What Does a SATA Port Look Like? [Complete Guide 2022]

So, you’re probably wondering what a SATA port looks like on a motherboard which is an ocean of small hardware parts transistors, slots, and what not?

SATA port is a small peculiar shape port with edges and comes with an L-shaped connector inside. It’s pretty small in size and measures 1.5 cm x 0.4 cm. Generally, you’ll find multiple SATA ports clustered together in a motherboard. 

But for detailed information in this regard, let’s dive in. 

Table of Contents

    What Does a SATA Port Look Like?

    SATA Ports on Motherboard
    SATA Ports on Motherboard

    Are you wondering what does a SATA port looks like on a motherboard? 

    Well, they’re pretty small ports generally found together in a motherboard. Each individual SATA port measure 1.5 cm x 0.4 cm in dimensions. 

    The SATA ports on a motherboard usually have the same color. But not always…

    Sometimes, they also have different colors which refer to different SATA generations. The generations of SATA ports decide how fast and compatible they are. So, it’s important to consider them when installing a SATA drive — to get the best performance. 

    Another point to note down is there are two main SATA ports — the regular SATA data ports and the SATA power ports (or power connectors). 

    We’ll explore the difference between SATA power, the color-coding of SATA ports according to their generations, etc, below.

    Explanation of SATA Ports With Infographic

    The detailed infographic below explains:

    • What does a SATA port look like?
    • SATA versions and color-coding.
    • How many SATA ports do computers usually have?
    • SATA labeling.
    • eSATA and SATA.
    What Does SATA Port Look Like Infographic
    What Does a SATA Port Look Like Infographic

    But, keep on reading for more in-depth information.

    What is SATA Interface?

    What is SATA Interface
    What is SATA Interface?

    SATA refers to Serial Advanced Technology Attachment — it’s an interface that is designed to transfer data between your computer and storage drives. 

    It has been the default interface for most computers and hard disk drives. 

    The upgrade to the standard hard disk drives was SSD drives. SSD drives came in different versions. One of them also used the SATA interface but the others use PCIe express slot.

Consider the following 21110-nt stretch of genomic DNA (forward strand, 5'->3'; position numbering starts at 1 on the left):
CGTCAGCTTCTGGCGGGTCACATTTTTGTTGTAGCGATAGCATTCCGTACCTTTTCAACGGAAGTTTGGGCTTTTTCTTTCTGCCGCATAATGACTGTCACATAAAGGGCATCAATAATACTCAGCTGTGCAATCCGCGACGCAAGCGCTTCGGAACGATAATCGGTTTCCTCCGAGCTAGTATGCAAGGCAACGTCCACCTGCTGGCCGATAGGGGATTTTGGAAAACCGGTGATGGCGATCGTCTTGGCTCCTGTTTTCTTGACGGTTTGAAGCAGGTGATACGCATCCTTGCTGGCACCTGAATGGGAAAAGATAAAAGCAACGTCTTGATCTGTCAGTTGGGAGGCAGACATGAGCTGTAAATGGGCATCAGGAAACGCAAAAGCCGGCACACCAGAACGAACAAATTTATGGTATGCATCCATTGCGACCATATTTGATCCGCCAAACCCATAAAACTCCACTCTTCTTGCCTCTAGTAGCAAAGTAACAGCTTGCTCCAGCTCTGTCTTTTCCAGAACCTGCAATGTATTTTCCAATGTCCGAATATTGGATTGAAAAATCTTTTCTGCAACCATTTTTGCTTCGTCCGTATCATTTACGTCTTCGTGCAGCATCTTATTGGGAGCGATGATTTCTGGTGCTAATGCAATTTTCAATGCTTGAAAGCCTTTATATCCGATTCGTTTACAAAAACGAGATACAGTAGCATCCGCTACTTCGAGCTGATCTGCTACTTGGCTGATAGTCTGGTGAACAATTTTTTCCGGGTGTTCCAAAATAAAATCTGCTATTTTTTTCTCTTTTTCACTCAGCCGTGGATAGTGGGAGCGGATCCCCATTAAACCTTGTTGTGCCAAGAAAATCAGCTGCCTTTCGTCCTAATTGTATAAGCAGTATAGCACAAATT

What Are SATA Ports on a Motherboard For?

    SATA ports on a motherboard are used to form a connection between the storage drives on a computer and the computer. Such a connection is important for data transfer between computer parts and hard drives — to process data and perform operations. 

    Now, there are different types of storage drives that require a SATA interface. Below are the common ones:

    • Optical drives in CD/DVD — all their versions use SATA interface
    • HDDs — hard disk drives — they also use SATA interface for data transfer
    • SATA SSDs —solid-state drives — they’re smaller in size compared to HDDs but also use a SATA interface

    Also, to eliminate your confusion, there are storage drives that don’t use SATA interface — like:

    • NVMe SSD drives — they’re a modern type of SSD drives and go into the PCIe slots on your motherboard rather than SATA slots on the motherboard
    • SD card readers/ USB flash drives/ Portable hard disks — these are also storage drives used in computers but they don’t require SATA — instead, they’re connected to your computer simply by USB or thunderbolt ports

    What Are Different Versions of SATA?

    SATA ports come in different versions. The first SATA port came out back in 2003, as mentioned before and they have been improving ever since.

    Below is a breakdown of common SATA generations:

    Introduced in (year)Theoretical transfer speed
    Standard SATA2000N/A
    SATA 12003 (Revised version)0.1875 GB/s or 187.5 MB/s
    SATA 22004 (Revised version)0.375 GB/s or 375 MB/s
    SATA 3 2008 (Revised version)0.700 GB/s or 700 MB/s

    Source: Digital Trends

    What Does the Color Coding of SATA Ports Mean?

    If you’ve wondered why some of the SATA ports on the motherboard are of different colors than the others, well, it’s because of differences in their versions. We also call it color coding.